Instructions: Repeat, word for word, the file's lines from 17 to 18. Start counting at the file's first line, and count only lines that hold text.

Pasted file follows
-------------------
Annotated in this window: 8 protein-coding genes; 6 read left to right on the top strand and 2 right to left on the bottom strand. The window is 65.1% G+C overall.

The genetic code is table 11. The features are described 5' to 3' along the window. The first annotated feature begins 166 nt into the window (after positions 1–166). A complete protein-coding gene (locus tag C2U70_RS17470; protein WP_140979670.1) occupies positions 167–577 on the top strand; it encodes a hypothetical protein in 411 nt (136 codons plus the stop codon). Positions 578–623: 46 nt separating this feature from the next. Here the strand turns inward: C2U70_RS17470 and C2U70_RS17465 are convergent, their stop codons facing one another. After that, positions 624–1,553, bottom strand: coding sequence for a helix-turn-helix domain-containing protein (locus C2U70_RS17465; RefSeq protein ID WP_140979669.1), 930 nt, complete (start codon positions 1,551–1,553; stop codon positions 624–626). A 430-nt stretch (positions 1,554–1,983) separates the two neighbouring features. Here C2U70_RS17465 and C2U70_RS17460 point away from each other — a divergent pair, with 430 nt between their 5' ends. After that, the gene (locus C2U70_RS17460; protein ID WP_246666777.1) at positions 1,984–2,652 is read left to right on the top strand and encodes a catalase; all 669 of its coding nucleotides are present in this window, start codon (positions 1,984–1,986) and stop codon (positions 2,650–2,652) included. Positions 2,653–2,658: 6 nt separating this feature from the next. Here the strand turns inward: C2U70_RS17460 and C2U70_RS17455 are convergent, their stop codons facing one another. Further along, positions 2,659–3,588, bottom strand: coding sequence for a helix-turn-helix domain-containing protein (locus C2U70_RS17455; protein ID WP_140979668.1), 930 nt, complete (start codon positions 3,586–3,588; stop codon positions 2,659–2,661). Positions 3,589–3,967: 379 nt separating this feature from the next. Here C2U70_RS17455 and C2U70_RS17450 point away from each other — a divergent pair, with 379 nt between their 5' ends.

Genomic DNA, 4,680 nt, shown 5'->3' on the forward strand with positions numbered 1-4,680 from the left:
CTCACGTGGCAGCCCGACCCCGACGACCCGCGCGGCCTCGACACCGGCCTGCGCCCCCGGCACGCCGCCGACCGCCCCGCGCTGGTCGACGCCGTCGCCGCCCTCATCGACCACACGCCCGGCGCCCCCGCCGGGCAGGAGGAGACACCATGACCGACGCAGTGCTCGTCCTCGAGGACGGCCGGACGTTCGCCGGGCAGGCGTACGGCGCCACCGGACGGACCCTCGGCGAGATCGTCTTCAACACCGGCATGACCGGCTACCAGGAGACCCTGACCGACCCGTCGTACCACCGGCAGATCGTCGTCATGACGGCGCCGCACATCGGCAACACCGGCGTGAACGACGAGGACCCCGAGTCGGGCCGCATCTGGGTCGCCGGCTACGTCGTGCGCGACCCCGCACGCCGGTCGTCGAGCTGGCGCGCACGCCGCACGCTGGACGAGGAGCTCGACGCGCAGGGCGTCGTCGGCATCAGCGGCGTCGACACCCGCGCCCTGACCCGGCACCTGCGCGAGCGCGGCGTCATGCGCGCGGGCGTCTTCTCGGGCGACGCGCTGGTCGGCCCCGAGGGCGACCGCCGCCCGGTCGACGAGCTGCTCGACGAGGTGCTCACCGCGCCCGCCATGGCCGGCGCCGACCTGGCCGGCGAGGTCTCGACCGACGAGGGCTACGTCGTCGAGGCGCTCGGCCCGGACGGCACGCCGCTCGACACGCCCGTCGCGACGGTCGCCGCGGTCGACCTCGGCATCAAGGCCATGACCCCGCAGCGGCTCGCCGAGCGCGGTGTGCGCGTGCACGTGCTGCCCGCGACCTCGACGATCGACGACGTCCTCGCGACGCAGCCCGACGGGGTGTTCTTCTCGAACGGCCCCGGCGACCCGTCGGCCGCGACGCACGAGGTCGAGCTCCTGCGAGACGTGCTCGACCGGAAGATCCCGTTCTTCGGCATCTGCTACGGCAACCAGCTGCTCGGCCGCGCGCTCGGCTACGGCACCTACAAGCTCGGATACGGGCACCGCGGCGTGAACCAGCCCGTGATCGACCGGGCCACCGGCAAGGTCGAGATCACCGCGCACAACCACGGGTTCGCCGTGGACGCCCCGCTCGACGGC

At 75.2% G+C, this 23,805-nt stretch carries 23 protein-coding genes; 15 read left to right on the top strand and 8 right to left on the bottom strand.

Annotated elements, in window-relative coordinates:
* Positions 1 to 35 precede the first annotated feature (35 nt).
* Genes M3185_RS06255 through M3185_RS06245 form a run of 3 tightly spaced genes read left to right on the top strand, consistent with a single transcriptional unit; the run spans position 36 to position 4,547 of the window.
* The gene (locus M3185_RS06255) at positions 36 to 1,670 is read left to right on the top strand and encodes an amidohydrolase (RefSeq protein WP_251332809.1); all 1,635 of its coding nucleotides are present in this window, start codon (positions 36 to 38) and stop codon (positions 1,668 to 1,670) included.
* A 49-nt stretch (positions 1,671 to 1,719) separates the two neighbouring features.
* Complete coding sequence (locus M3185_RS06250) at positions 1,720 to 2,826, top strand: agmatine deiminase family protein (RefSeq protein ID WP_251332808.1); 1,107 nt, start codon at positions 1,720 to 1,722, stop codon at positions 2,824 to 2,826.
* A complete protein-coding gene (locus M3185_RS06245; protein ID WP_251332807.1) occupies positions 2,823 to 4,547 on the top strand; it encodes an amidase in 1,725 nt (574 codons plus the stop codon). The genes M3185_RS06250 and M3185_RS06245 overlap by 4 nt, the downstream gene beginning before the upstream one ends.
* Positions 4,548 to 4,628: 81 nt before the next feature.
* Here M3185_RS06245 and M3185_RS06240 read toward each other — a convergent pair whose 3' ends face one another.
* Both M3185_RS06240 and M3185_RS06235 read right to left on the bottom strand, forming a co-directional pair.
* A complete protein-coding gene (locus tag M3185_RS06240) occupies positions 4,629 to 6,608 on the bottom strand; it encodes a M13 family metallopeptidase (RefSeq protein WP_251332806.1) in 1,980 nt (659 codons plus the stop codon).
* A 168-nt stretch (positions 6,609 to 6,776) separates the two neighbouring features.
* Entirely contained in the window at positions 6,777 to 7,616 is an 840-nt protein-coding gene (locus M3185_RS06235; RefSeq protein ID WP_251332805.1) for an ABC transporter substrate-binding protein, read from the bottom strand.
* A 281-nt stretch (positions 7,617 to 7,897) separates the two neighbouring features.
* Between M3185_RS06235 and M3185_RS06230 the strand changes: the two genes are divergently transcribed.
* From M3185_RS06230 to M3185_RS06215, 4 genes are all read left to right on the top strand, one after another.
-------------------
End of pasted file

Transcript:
* A 168-nt stretch (positions 6,609 to 6,776) separates the two neighbouring features.
* Entirely contained in the window at positions 6,777 to 7,616 is an 840-nt protein-coding gene (locus M3185_RS06235; RefSeq protein ID WP_251332805.1) for an ABC transporter substrate-binding protein, read from the bottom strand.